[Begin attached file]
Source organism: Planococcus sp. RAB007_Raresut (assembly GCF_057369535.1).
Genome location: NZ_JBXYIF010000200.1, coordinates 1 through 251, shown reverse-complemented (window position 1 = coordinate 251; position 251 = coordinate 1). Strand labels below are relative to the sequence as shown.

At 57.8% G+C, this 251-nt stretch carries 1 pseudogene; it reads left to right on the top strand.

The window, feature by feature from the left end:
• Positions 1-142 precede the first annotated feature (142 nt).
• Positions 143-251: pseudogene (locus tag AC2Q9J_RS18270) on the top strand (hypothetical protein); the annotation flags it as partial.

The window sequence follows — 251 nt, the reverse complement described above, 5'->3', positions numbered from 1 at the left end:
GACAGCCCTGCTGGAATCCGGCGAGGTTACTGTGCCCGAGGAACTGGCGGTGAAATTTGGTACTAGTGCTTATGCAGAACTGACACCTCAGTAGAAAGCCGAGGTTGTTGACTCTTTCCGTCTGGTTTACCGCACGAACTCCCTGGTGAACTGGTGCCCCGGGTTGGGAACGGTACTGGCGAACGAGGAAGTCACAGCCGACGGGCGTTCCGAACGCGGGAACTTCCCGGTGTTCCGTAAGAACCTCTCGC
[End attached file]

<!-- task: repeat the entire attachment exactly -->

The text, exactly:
Source organism: Planococcus sp. RAB007_Raresut (assembly GCF_057369535.1).
Genome location: NZ_JBXYIF010000200.1, coordinates 1 through 251, shown reverse-complemented (window position 1 = coordinate 251; position 251 = coordinate 1). Strand labels below are relative to the sequence as shown.

At 57.8% G+C, this 251-nt stretch carries 1 pseudogene; it reads left to right on the top strand.

The window, feature by feature from the left end:
• Positions 1-142 precede the first annotated feature (142 nt).
• Positions 143-251: pseudogene (locus tag AC2Q9J_RS18270) on the top strand (hypothetical protein); the annotation flags it as partial.

The window sequence follows — 251 nt, the reverse complement described above, 5'->3', positions numbered from 1 at the left end:
GACAGCCCTGCTGGAATCCGGCGAGGTTACTGTGCCCGAGGAACTGGCGGTGAAATTTGGTACTAGTGCTTATGCAGAACTGACACCTCAGTAGAAAGCCGAGGTTGTTGACTCTTTCCGTCTGGTTTACCGCACGAACTCCCTGGTGAACTGGTGCCCCGGGTTGGGAACGGTACTGGCGAACGAGGAAGTCACAGCCGACGGGCGTTCCGAACGCGGGAACTTCCCGGTGTTCCGTAAGAACCTCTCGC